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Eat Less Meat


Eat Less Meat


With Taiwan's diet increasingly skewed toward meat and wheat, its food supply is ever more vulnerable. To fight global warming, bolster Taiwan's security, and improve your health, maybe the answer lies on your own plate.



Eat Less Meat

By Fuyuan Hsiao
From CommonWealth Magazine (vol. 436 )

In late October, Taiwan's central government suddenly announced a major relaxation in restrictions on U.S. beef imports. But before they opened the gates, opponents cried foul. The entire focus of the ensuing dispute was over the safety of U.S. beef. No one ever asked: "Should we really be eating this much meat?"

Taiwanese annual meat consumption is now on a par with those keenly carnivorous Americans.

According to Council of Agriculture statistics, the average Taiwanese consumed 77 kilos of meat in 2006, twice the average meat consumption of Japan or South Korea. But average Taiwanese consumption of fish and cereals was less than half that in Japan or South Korea. (see table)

A survey by the Bureau of Health Promotion last year indicated that among Taiwanese adults 18 and older, just 23 percent of men and 27 percent of women get the recommended minimum requirements for fruits and vegetables in their daily diets. The figure for children was just six percent.

Let's set aside the health implications. This sort of diet is just not environmentally sound.

Meat Lovers Hostage to International Grain Price

A report from the United Nations Food and Agriculture Organization (FAO) attributes 18 percent of total global greenhouse gas emissions to livestock farming and ranching. Rajendra K. Pachauri, the chairman of the United Nations' Intergovernmental Panel on Climate Change who two years ago shared the Nobel Peace Prize with former U.S. vice president Al Gore, last year admonished that meat was a carbon emissions-intensive product and that the best individual action one could take to reduce their emissions footprint would be to eat less meat.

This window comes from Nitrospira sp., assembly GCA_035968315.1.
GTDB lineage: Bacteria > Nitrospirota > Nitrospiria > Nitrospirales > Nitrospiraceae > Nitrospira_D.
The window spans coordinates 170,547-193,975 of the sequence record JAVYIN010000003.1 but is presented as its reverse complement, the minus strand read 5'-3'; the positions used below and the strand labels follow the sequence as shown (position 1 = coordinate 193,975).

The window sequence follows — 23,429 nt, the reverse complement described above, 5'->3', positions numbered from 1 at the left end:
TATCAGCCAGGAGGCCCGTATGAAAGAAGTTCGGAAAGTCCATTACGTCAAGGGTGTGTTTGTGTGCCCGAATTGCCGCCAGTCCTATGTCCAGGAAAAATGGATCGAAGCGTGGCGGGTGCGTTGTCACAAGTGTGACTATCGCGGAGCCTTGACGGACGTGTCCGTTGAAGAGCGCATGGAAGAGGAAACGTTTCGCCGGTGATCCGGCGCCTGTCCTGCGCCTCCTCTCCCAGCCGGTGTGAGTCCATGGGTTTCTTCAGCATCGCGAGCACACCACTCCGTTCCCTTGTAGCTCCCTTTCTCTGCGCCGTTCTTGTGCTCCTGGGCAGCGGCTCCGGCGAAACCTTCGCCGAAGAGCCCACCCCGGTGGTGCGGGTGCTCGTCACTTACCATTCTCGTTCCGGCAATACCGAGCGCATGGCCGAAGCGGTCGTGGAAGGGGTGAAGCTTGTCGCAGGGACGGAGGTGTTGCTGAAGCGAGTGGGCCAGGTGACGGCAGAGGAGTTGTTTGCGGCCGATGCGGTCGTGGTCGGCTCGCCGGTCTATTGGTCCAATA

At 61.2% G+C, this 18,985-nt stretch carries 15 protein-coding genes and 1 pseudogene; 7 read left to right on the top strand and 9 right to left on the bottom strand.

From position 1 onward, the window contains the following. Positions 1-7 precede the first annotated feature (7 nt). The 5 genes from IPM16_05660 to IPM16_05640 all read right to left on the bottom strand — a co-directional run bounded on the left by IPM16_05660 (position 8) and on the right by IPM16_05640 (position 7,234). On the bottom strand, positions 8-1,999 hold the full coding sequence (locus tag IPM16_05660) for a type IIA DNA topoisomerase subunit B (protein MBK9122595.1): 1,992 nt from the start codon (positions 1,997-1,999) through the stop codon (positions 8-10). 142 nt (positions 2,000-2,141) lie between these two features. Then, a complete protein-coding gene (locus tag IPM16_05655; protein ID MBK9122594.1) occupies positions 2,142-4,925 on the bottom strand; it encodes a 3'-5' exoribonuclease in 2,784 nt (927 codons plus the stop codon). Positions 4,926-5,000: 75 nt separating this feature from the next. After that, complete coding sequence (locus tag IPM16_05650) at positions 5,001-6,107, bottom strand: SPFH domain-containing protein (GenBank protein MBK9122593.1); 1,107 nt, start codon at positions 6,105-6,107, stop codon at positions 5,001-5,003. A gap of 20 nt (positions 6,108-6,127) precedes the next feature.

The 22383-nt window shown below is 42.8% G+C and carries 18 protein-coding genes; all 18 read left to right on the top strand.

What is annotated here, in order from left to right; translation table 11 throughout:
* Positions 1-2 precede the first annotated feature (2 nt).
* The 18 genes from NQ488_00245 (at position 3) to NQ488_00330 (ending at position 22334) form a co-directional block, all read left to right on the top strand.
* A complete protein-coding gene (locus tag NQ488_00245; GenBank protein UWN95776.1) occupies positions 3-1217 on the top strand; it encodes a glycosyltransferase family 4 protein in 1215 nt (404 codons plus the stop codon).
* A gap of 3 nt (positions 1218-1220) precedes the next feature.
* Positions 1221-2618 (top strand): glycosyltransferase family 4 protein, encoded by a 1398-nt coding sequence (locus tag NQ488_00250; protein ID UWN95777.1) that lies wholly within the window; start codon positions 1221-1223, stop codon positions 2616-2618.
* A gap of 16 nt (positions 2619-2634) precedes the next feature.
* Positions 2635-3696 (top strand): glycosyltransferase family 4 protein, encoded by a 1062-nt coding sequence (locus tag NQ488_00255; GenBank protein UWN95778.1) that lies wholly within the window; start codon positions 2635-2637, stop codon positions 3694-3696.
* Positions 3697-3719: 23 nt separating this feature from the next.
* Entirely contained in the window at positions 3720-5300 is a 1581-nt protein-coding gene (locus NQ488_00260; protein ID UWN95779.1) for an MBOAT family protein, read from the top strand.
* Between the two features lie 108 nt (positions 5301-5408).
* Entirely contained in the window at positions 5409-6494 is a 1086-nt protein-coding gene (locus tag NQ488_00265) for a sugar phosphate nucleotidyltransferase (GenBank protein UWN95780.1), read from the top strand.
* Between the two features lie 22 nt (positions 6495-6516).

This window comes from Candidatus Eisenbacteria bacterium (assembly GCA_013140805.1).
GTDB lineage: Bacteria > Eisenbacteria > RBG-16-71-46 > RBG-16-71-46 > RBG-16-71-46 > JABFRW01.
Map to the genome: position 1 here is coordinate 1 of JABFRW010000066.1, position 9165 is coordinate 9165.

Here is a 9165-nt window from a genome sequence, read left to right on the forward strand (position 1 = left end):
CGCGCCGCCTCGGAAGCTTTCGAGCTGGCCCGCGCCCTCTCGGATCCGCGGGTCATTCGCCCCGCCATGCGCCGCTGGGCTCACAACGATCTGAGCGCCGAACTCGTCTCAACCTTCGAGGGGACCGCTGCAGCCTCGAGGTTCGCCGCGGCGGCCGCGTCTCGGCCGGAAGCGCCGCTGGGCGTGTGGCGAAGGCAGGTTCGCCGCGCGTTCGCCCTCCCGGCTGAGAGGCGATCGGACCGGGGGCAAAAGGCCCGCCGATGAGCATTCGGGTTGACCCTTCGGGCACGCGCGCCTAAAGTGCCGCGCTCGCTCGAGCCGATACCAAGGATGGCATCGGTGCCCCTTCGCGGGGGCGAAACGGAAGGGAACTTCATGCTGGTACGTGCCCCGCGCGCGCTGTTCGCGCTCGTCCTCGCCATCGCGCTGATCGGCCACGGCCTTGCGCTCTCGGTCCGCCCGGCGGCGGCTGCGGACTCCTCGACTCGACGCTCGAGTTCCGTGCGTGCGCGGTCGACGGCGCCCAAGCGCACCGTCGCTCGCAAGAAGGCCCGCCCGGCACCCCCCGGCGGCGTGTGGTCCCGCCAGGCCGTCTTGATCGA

Even more importantly, meat lovers are destined to have international grain prices lead them by the nose. Livestock farming in Taiwan is entirely dependent on imported animal feed; if the international price of corn goes up, the price of meat goes up with it.

In addition to meat, Taiwan's reliance on external sources for cereals is also high.

According to research by Professor Shen Yuan, chair of National Chung Hsing University's Department of Soil and Environmental Sciences, while climate change has not necessarily affected Taiwan's agricultural production, there is a real problem with the supply side. Taiwan is able to produce only 32 percent of the food it requires, and only 24 percent of its staple cereals. According to Shen's observations, the Taiwanese diet is gradually moving away from a rice-based diet to other grains, but Taiwan produces virtually no wheat or corn.

"Rice is the only grain staple that's suitable for Taiwan, yet it accounts for less than half of all grain consumption," Shen says. With Taiwan's capabilities for growing rice, the fact that people are eating so little of it is akin to surrendering food independence, he contends.